What is disc herniation?
A definition of the herniated disc is a condition when the nucleus pulposus, the gel-like inner substance of an intervertebral disc, breaks through the annulus fibrosus, the tough outer rim of the tire-like structure. Pain is the most common symptom. However, nerve compression and inflammation can cause other symptoms, including numbness, tingling, and/or weakness in the extremities.
To better understand what happens when a herniated disc occurs, it is helpful to know a little about the anatomy of the vertebrae themselves and the different parts of the body that make up the spinal column. In between each of your vertebrae is a cushion that acts as a shock-absorber. These are called intervertebral discs. They are sometimes compared to jelly doughnuts.
Each disc has a tough outer ring made up of fibers, which is a strong ligament that binds the vertebra together. This outer rim is called the annulus, and it is the strongest part of the disc. The center of each disc, called the nucleus pulposus, is filled with a gel-like substance. This soft center gives the discs their ability to act as shock-absorbers. When a herniated disc occurs, the tough outer rim is damaged, and the soft gel center moves out of its normal space. If the rim is damaged near the spinal canal, the gel material can bulge out and press into the spinal nerves or the spinal cord.
Causes of disc herniation
The primary causes of herniated disc occur due to normal wear-and-tear on the spine and the process of aging. As we grow older, the discs between our vertebrae are negatively affected by changes that cause them to dry out and lose some of their elasticity. This is usually a slow process, and the herniated disc develops gradually. Occasionally, events occur that cause a herniated disc to happen suddenly. Examples of these events are trauma, such as falls, or other injuries, such as car accidents. Lifting or twisting are other examples of events that can cause a sudden herniated disc.
Most cases of true herniated discs occur in middle-aged and young adults. Children can develop herniated discs, but this happens rarely. In the elderly, degenerative changes in the spine that normally occur with age make it less likely for a true herniated disc to develop.
A herniated disc can occur if too much pressure is suddenly placed on a disc. One example of this can be falling from a tree and landing on the buttocks. This type of fall causes a significant amount of force to be placed on the spine all at once. If enough force is experienced, either a vertebra can break or fracture, or a herniated disc can result. Bending from the waist also places extreme force on the intervertebral discs. If you try to lift a heavy object while bending, the combination of these forces can cause a herniated disc.
A small amount of force can also cause a herniated disc. When this occurs, it is usually due to weakening in the fibrous rim of the disc (the annulus) from a repeated trauma that has added up over time. As the annulus becomes weaker, eventually, too much force or pressure is applied, which herniates due to its weakened condition. You may be lifting or bending in a way that has never caused a problem before, but the aging process of the spine causes a herniated disc. Herniated discs cause problems for two reasons.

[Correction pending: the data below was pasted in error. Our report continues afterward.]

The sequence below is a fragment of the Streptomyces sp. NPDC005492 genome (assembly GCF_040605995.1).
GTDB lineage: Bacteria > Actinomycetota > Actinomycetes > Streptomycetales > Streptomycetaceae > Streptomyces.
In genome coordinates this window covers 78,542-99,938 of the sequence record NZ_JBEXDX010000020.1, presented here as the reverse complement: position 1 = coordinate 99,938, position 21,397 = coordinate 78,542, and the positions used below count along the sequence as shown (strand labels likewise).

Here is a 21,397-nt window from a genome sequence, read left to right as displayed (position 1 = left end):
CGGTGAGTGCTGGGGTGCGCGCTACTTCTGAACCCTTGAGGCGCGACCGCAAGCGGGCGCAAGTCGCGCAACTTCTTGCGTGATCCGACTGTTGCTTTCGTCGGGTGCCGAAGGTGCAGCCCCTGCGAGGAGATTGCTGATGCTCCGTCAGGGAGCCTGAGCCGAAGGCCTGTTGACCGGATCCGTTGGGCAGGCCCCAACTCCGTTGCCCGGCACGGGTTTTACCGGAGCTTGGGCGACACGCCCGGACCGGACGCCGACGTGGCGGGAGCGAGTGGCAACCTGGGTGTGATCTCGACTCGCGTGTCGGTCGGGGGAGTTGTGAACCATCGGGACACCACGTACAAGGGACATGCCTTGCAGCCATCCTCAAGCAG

First, the gel-like substance that leaks into the spinal canal from the nucleus pulposus can exert pressure on the spinal nerves. There is also a possibility that this gel-like material released by the herniated disc causes a chemical irritation of the nerve roots. The pressure, combined with the irritation, can cause the nerve roots not to function correctly. The result of the herniated disc is pain and/or numbness and weakness in the portion of the body served by the affected nerve.
Pain in the lower back can develop for many different reasons. People use the terms “slipped disc” and “ruptured disc” very frequently, and it is often assumed that every person who has pain in their back has a ruptured or herniated disc. However, a true herniated nucleus pulposus, the medical term for a ruptured disc, is not a common medical problem. In fact, most disorders that cause back pain are due to something other than a herniated disc. In general practice clinics, the overall incidence of true herniated nucleus pulposus in patients who seek medical care due to new symptoms of lower back pain is less than 2%.
Herniated disk complications
Cauda equina syndrome is probably the most severe complication of a herniated disc. This syndrome results when a large portion of the herniated disc material ruptures into the spinal canal where the nerves travel controlling bowel and bladder function. Permanent damage to these nerves can result from pressure. If this happens, you may become incontinent (lose control) of bowel and bladder function. This is a rare but serious condition resulting from a herniated disc. If your physician suspects this is happening, he will recommend immediate surgery to get the pressure off the nerves.
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